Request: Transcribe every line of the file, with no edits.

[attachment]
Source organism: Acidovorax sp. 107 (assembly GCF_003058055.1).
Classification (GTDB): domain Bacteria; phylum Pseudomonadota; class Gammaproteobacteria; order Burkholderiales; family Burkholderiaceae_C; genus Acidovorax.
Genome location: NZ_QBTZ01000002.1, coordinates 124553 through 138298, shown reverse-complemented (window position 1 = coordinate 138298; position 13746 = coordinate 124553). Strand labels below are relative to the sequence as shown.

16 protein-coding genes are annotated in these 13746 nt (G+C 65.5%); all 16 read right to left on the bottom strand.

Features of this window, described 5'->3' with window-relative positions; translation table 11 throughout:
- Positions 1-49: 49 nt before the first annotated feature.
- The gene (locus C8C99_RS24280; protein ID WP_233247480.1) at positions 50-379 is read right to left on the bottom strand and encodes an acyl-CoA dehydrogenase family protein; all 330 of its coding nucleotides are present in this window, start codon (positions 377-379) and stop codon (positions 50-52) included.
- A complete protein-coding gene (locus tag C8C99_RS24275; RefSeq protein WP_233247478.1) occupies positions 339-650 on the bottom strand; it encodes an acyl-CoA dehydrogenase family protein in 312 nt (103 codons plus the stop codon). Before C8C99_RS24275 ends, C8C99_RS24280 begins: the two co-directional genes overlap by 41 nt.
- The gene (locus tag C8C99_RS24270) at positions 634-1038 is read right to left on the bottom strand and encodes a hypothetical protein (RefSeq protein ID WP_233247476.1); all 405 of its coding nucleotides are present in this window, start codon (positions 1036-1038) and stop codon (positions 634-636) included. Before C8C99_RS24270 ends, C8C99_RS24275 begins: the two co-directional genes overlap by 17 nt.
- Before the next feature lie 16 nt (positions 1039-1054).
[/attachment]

Source organism: Acidovorax sp. 107 (assembly GCF_003058055.1).
Classification (GTDB): domain Bacteria; phylum Pseudomonadota; class Gammaproteobacteria; order Burkholderiales; family Burkholderiaceae_C; genus Acidovorax.
Genome location: NZ_QBTZ01000002.1, coordinates 124553 through 138298, shown reverse-complemented (window position 1 = coordinate 138298; position 13746 = coordinate 124553). Strand labels below are relative to the sequence as shown.

16 protein-coding genes are annotated in these 13746 nt (G+C 65.5%); all 16 read right to left on the bottom strand.

Features of this window, described 5'->3' with window-relative positions; translation table 11 throughout:
- Positions 1-49: 49 nt before the first annotated feature.
- The gene (locus C8C99_RS24280; protein ID WP_233247480.1) at positions 50-379 is read right to left on the bottom strand and encodes an acyl-CoA dehydrogenase family protein; all 330 of its coding nucleotides are present in this window, start codon (positions 377-379) and stop codon (positions 50-52) included.
- A complete protein-coding gene (locus tag C8C99_RS24275; RefSeq protein WP_233247478.1) occupies positions 339-650 on the bottom strand; it encodes an acyl-CoA dehydrogenase family protein in 312 nt (103 codons plus the stop codon). Before C8C99_RS24275 ends, C8C99_RS24280 begins: the two co-directional genes overlap by 41 nt.
- The gene (locus tag C8C99_RS24270) at positions 634-1038 is read right to left on the bottom strand and encodes a hypothetical protein (RefSeq protein ID WP_233247476.1); all 405 of its coding nucleotides are present in this window, start codon (positions 1036-1038) and stop codon (positions 634-636) included. Before C8C99_RS24270 ends, C8C99_RS24275 begins: the two co-directional genes overlap by 17 nt.
- Before the next feature lie 16 nt (positions 1039-1054).